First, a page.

Dear Representative Pelosi:
My wife and I are stalwart Democrats seeking advice. We are planning an elaborate summer tour of several nations, some of them transatlantic, and we would like to know the correct order in which we should visit those nations. Here are some questions that we hope you can answer. –
Supposing that we planned a visit to London, should we list that on our itinerary as a trip to Britain or a trip to England? In either case, if we wished also to visit Edinburgh, in Scotland, would we need to visit either Britain or England first?
If we listed our London and Edinburgh destinations as the United Kingdom rather than Britain, England, or Scotland, would we need to visit Serbia, Slovenia, or Ukraine first? And does the Byelo in Byelorussia count, or is it the same, by your reckoning, as Russia? Again, how should we count Abkhazia, were we to visit there? Is it subsumed alphabetically by Georgia?
When visiting Finland, should we list it as Suomi, as Finns call their nation, and touch base Somalia first?
In what order might we correctly visit the different places called Georgia?
Finally, on a related topic, which bathrooms should we use when visiting the autonomous region of Trans-Dniester?
We are sincerely yours,
Mr. and Mrs. Qwerty
“Higher education is not about knowledge or skills,” says Upstate Consolation University Executive Deputy Chancellor of the Committee on Investor Communications Marl Flaybiter from behind the large mahogany desk in his office overlooking West Campus’s scenic Green Parking Lot; “no – higher education is about respect.” A few years ago, on being appointed to his incumbency, Flaybiter began noticing how little respect graduating degree-holders from UCU were receiving when they entered the job market and presented their credentials to prospective employers. While escorting potential investors around Uppchoock-on-the-Lake, the small, northerly city where his institution is located, Flaybiter observed that many of the service personnel in the local coffee bars and chain restaurants were recent UCU graduates.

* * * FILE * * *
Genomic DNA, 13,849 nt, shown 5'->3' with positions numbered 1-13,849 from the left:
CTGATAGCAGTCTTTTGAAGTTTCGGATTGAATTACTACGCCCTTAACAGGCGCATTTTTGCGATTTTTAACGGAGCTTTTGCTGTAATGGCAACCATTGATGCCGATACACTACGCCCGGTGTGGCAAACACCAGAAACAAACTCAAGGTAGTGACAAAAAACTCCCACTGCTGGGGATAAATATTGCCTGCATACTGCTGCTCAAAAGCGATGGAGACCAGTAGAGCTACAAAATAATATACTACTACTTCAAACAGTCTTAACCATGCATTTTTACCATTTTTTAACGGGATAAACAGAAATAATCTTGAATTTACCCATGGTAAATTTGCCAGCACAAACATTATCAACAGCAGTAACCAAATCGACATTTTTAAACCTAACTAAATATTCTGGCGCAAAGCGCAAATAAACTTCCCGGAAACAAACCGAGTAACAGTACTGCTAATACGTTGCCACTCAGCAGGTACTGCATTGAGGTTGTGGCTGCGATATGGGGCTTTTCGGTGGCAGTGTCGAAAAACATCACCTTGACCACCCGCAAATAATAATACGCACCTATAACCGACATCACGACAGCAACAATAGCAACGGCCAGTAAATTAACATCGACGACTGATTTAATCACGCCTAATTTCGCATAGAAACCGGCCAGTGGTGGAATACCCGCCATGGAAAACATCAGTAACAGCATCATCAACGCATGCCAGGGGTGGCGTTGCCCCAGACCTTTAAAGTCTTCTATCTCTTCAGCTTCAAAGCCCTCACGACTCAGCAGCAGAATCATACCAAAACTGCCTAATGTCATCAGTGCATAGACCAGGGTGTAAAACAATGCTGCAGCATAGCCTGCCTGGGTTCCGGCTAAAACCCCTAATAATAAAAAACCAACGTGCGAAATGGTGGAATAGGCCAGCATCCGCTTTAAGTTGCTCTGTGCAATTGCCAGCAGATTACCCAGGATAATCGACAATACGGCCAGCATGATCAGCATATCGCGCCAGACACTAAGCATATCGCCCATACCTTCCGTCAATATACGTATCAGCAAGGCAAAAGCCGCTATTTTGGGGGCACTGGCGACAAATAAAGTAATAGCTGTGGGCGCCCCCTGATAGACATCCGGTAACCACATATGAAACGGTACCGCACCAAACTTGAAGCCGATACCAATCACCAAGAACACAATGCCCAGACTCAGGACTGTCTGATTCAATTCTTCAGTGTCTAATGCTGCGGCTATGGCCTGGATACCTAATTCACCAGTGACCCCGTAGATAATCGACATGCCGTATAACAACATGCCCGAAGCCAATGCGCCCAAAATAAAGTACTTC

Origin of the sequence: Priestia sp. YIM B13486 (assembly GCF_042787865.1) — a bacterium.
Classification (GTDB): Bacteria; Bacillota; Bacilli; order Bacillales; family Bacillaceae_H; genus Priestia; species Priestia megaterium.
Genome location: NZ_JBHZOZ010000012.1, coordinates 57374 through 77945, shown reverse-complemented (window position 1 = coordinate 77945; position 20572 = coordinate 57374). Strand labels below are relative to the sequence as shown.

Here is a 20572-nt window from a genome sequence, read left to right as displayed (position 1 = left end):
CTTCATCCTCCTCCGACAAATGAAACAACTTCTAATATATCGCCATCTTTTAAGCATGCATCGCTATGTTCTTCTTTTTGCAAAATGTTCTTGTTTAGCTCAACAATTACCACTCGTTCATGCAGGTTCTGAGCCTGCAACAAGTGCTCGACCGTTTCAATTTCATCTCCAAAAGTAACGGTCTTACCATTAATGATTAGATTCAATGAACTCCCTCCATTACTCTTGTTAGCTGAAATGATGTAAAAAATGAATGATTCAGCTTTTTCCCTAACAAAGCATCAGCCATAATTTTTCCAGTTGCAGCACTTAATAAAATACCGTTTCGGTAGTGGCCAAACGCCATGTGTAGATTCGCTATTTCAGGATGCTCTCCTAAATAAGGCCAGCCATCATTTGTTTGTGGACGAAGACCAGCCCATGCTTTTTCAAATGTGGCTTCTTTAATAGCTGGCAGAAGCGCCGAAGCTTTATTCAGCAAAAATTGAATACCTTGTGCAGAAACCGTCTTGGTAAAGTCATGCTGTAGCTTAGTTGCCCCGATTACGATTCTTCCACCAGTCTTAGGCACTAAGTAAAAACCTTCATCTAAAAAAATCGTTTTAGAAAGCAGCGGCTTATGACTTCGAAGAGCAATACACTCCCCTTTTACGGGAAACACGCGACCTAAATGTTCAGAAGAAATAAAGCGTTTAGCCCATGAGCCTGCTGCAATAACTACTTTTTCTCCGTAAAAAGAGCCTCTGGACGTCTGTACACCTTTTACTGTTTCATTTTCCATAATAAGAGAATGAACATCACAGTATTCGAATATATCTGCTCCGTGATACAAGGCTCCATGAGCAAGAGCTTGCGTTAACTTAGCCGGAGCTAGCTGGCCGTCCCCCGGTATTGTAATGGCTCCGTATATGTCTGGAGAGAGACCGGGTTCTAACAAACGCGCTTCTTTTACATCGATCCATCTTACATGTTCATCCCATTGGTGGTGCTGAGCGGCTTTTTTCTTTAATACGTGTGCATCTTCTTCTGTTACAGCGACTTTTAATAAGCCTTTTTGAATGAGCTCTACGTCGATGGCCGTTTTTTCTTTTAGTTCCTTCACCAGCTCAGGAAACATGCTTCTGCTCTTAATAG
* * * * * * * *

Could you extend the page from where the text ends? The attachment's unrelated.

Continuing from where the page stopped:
Flaybiter counts off the many types of prestigious UCU-granted degrees held by these disrespectfully under-employed new alumni: “At least three of those kids – bright kids – had come out of our Social Justice and Sustainability Programs; five or six had bachelor’s or bachelorette’s degrees in Women’s Studies, and others came from Adventure Education, Puppet Arts, Safe Space Organizing, Slut-March Planning, and Critical White-Privilege Sciences.” Flaybiter pauses to shake his head sorrowfully. “I just couldn’t bear to see those kids – I mean, those young people – so shamefully disrespected by having to work as baristas, cashiers, waiters, and waitresses while living in their parents’ basements and going to work in their pajamas.” As Flaybiter sees it, “The mismatch between the education and the job is, well, a tragedy, not just for the kids, and not just for the pajamas, but for the community.”
Chaos, as Hesiod puts it, “was the first thing that came to be.” In a three-generation struggle, Zeus at last succeeded in imposing civilized order on the chaotic substrate of the cosmos. Chaos, for Hesiod, might be first, but order is last; and order is infinitely preferable to Chaos. In Hesiod’s story, after Zeus settles matters with the violent Titans (the Jotuns of Scandinavian myth), he must face one more challenge in the arousal of Typhon or Python, the Chaos-Monster. In Hesiod’s vision of things, Chaos always lies in wait to erupt on order and subvert it. Order is a struggle. Chaos is the lapse back into what is easiest and most primitive. So too in the election of Donald Trump to the presidency of the Several States of America, order is a latter imposition on Chaos, but Chaos lurks in its lair, ready to squirm out again and mess up the just apportionment of the civilized dispensation. Thus, as the Drudge Report rehearses, “Agitators Plot Inauguration Chaos.” What else would they plot? After all, their motto is, “It is forbidden to forbid.” That is to say, order is forbidden; Chaos is mandated – and the Law is the enemy of the crowd. Drudge quotes a Daily Caller story as follows: “On the day of President-elect Donald Trump’s inauguration protesters are planning an anti-capitalist march, road blockades and disruptions to inauguration balls…